Meet Professor Mahta Moghaddam
Mahta Moghaddam is Distinguished Professor and the Ming Hsieh Chair in Electrical and Computer Engineering at the University of Southern California (USC), and the Co-Director of the USC Center for Sustainability Solutions. Prior to USC she was at the University of Michigan (2003-2011) and NASA Jet Propulsion Laboratory (1991-2003). Moghaddam served as 2019 President-Elect of the IEEE Antennas and Propagation Society (APS) and was the 2020 APS President.
Moghaddam has made significant contributions in the advancement of radar technologies, microwave systems and sensors. She has pioneered sensing technologies and algorithms for the characterization of the environment and the quantitative interpretation of the effects of climate change. She has also leveraged microwave technology towards the development of innovative tools enabling focused microwave therapy and image-guided thermal therapy.
Moghaddam is an IEEE Fellow and has received numerous awards for her teaching, research, and academic achievements. She is the 2016 recipient of the NASA “Outstanding Public Leadership Medal” for her outstanding leadership in the advancement of microwave remote sensing technologies. In 2019 she was honored with one of the highest professional distinctions accorded to an engineer; she was inducted in the National Academy of Engineering for her outstanding contributions in the development of physics-based computational algorithms for mapping of subsurface characteristics.
Her passion, dedicated work and impact in the antennas and propagation community are universally acknowledged and serve as a true inspiration for women engineers around the world. In light of the International Women’s Day, Moghaddam walks us through her career path and shares her thoughts on how the field is changing to advance diversity and inclusion in engineering.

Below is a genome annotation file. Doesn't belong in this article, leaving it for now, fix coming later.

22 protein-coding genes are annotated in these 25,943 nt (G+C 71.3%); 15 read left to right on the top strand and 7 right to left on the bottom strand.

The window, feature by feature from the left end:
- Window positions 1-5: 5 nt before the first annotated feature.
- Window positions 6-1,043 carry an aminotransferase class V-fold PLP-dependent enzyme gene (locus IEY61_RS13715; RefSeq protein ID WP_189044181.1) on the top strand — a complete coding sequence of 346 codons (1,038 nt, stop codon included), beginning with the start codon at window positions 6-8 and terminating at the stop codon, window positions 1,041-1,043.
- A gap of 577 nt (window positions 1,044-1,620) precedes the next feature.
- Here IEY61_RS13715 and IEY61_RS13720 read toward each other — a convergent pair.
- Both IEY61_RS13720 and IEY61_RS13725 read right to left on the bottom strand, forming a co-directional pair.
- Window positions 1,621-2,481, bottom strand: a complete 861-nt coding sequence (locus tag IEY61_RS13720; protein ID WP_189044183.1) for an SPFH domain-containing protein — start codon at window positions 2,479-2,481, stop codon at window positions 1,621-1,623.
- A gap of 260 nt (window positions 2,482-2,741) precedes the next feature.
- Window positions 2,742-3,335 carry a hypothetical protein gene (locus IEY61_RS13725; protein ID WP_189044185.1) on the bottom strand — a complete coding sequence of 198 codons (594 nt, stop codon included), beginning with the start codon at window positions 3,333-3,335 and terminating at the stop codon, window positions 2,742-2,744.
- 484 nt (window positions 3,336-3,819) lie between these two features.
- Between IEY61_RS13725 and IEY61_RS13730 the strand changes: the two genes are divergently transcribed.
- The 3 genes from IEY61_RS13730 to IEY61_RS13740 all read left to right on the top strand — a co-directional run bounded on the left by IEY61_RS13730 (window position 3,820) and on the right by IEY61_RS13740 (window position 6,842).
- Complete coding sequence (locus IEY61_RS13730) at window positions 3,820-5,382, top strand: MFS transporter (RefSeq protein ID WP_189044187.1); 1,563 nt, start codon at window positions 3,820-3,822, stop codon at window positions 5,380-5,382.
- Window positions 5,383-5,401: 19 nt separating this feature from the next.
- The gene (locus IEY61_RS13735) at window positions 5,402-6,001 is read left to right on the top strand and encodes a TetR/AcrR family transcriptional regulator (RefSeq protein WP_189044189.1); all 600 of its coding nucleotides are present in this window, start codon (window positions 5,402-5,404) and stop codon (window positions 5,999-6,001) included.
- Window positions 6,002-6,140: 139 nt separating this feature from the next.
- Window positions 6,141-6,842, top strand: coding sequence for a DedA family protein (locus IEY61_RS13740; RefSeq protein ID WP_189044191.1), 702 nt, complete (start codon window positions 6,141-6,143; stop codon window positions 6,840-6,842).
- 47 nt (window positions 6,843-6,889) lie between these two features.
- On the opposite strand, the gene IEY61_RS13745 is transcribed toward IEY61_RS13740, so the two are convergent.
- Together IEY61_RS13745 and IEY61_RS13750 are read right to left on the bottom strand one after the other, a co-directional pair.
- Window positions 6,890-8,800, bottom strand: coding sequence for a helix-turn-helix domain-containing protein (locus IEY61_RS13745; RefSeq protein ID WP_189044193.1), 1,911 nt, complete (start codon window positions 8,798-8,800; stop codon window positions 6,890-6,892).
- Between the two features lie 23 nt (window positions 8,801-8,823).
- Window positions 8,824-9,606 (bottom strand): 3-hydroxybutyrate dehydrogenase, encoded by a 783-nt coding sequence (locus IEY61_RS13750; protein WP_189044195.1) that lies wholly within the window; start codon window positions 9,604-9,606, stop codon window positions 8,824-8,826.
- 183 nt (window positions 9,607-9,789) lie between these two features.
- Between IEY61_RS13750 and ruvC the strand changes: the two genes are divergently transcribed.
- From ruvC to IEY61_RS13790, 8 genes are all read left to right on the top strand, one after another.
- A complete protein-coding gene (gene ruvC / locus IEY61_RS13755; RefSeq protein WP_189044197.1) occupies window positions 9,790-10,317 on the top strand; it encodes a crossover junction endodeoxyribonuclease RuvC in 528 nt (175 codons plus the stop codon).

Tell us about your early career path. What made you choose your technical field of interest?
Growing up in Iran, seeking knowledge and a career in science and engineering was (and is) almost a given – something that you were expected to do to benefit society and to advance the humanity’s state of thought. In that sense, the early decisions were quite easy to make: I was going to pursue a career in a technological field that would allow scientific exploration and to help enhance the human condition. And I don’t want to make it sound like this was just an obligation – on the contrary, it was a decision based on sincere interest and conviction. The decision to study electrical engineering was therefore an easy one, in that I saw that it was a dynamic and diverse field that enabled positive societal impacts to be made in many different directions. At the same time, when I started studying electrical engineering, I didn’t really have a grand vision or plan for how I would end up using my knowledge. I was intrigued by the rapidly advancing technologies and wanted to have a part in them. I knew that I wanted my knowledge to be used to benefit humanity or to make discoveries that enhanced human knowledge in some meaningful. This may sound cliche, but it truly was a starting point to keep myself in check, answering the “so what?” question along the way.
I draw much inspiration from my interactions with my mentees, who are really my junior colleagues.
Early during my undergraduate studies, I realized that the field of electromagnetics had, for me, the ideal balance between intellectual intrigue and impactful applications. The rest, as the saying goes, is history. I was extremely fortunate to be taken under the wings of my PhD advisor and mentor, Prof. Weng Cho Chew, at the University of Illinois at Urbana-Champaign. To this day, I continuously benefit from the depth and breadth of that training. I came to understand and apply electromagnetics in the areas of nondestructive evaluation, subsurface sensing, and medical imaging.